A couple of weeks ago, we looked at the iOS Notes app and all of the improvements made to it over the last few years that brought me back to it. Now its time to turn our attention to the iOS Mail app, which has also gotten some recent love from Apple over the last two years. Looking back, Mail was one of the lynchpin apps in the early iPhone OS, and once it received Exchange email support in year 2, it really was the standard for email on a smartphone. This would continue for a couple of years, until Google finally got its act together and started shipping a good version of Gmail with Android.
Despite iOS Mail showing its age as the years saw few changes or improvements, it took some time before competitors were able to make significant inroads on iOS. There has been a stand-alone Gmail app since 2011, but the early versions were very disappointing, and didn’t hold a candle to the Android version. I briefly used this app, but it just wasn’t good enough or stable enough to supplant Mail. Google didn’t release a version truly worthy of the Gmail name and reputation until a few years later, which was too late for me. By that time, I had jumped on the Mailbox bandwagon.
Mailbox was the first third party email that gained a spot on the Docks of my iPad and iPhone. Since it only worked with Gmail early on, and I use Exchange for email at work, it was never a complete replacement for Mail. However, lack of Exchange support was the ONLY reason it didn’t become my sole email app. Mailbox was notable for bringing the Schedule feature that is now very common to iOS, and also added the pull down to refresh feature that every app seems to have copied.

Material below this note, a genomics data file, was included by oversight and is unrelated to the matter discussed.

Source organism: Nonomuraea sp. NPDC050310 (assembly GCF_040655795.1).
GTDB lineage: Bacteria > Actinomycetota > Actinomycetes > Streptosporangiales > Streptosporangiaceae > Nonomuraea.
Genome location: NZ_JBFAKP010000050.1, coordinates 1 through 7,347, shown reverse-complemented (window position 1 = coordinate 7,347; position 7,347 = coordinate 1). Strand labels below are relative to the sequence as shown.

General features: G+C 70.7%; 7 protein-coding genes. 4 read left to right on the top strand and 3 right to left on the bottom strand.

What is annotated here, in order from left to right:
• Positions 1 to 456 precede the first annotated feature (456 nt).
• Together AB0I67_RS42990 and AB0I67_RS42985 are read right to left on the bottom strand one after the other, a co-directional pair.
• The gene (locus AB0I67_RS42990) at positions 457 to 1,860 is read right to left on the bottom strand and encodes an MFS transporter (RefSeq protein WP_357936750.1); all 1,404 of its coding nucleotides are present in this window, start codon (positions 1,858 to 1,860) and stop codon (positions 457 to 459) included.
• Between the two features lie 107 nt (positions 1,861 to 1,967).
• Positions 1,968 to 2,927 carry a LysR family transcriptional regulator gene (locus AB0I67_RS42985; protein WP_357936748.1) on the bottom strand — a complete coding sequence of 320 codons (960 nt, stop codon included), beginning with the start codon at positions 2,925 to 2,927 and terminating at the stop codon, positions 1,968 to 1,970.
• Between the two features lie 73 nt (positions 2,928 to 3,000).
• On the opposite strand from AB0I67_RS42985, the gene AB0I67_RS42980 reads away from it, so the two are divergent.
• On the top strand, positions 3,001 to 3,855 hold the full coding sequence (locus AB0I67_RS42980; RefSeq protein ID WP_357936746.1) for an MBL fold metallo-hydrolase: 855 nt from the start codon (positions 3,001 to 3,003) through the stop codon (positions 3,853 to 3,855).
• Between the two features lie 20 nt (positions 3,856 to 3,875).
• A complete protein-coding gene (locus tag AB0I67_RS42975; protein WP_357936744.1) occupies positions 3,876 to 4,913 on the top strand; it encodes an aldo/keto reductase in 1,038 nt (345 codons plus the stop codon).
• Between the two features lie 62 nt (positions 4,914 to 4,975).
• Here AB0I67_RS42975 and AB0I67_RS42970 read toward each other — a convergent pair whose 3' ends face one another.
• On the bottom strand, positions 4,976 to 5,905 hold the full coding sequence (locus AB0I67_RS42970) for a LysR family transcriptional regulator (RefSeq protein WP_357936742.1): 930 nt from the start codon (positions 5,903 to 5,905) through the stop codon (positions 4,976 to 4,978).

This app seemed to be headed to the top until Dropbox swooped in and snapped the company up in March of 2013. After a couple of years of business as usual, development slowed down and Dropbox eventually pulled the plug on the email service and app. Its features live on in many other apps, but Mailbox’s end is unfortunately a common tale in the App Store. When a larger company acquires and app and its development team, they often have different designs in mind than the app’s original purpose. Unfortunately, it is all too common for users to get left out in the cold in these “aqui-hires.” Apple’s purchase of Siri, which was once a successful stand-alone voice search app, is another prime example.
The next app that I ended up moving all of my email accounts to is an example of the opposite situation. In 2015, Microsoft purchased the popular email app Acompli, to the chagrin of many loyal users. However, instead of killing it, they simply rebranded the app as Outlook for iOS, and then put significant time and money into improving it and adding new features. Microsoft also purchased the popular calendar app Sunrise, and integrated it into Outlook, turning it into a full Personal Information Management app.
I already have a preferred Calendar and Task app in Pocket Informant from Fanatic Software, so that part of Outlook never interested me. However, the mail features were exactly what I was looking for at the time. Outlook took the best features from apps like Mailbox, with scheduling, customizable swipes, and pull to refresh. However, the best part was that, where Mailbox was limited to Gmail for a significant portion of its life, Outlook worked with every email service imaginable. It was capable of being a full iOS email replacement, and it served in that role for me for a couple of years.